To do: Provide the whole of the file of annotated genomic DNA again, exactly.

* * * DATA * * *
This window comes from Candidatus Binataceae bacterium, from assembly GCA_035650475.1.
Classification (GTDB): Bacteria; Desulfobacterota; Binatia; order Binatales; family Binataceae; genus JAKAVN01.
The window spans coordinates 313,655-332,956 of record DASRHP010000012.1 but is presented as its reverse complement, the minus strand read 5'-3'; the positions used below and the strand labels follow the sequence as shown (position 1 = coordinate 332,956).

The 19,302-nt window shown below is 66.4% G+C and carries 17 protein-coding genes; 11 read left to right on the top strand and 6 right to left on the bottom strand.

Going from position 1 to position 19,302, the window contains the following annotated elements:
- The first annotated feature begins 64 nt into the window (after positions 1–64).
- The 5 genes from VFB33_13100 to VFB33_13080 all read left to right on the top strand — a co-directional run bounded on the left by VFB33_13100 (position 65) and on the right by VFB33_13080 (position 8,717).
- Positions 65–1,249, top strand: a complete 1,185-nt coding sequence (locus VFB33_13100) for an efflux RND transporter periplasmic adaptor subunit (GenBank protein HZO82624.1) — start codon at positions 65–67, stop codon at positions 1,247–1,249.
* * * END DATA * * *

This window comes from Candidatus Binataceae bacterium, from assembly GCA_035650475.1.
Classification (GTDB): Bacteria; Desulfobacterota; Binatia; order Binatales; family Binataceae; genus JAKAVN01.
The window spans coordinates 313,655-332,956 of record DASRHP010000012.1 but is presented as its reverse complement, the minus strand read 5'-3'; the positions used below and the strand labels follow the sequence as shown (position 1 = coordinate 332,956).

The 19,302-nt window shown below is 66.4% G+C and carries 17 protein-coding genes; 11 read left to right on the top strand and 6 right to left on the bottom strand.

Going from position 1 to position 19,302, the window contains the following annotated elements:
- The first annotated feature begins 64 nt into the window (after positions 1–64).
- The 5 genes from VFB33_13100 to VFB33_13080 all read left to right on the top strand — a co-directional run bounded on the left by VFB33_13100 (position 65) and on the right by VFB33_13080 (position 8,717).
- Positions 65–1,249, top strand: a complete 1,185-nt coding sequence (locus VFB33_13100) for an efflux RND transporter periplasmic adaptor subunit (GenBank protein HZO82624.1) — start codon at positions 65–67, stop codon at positions 1,247–1,249.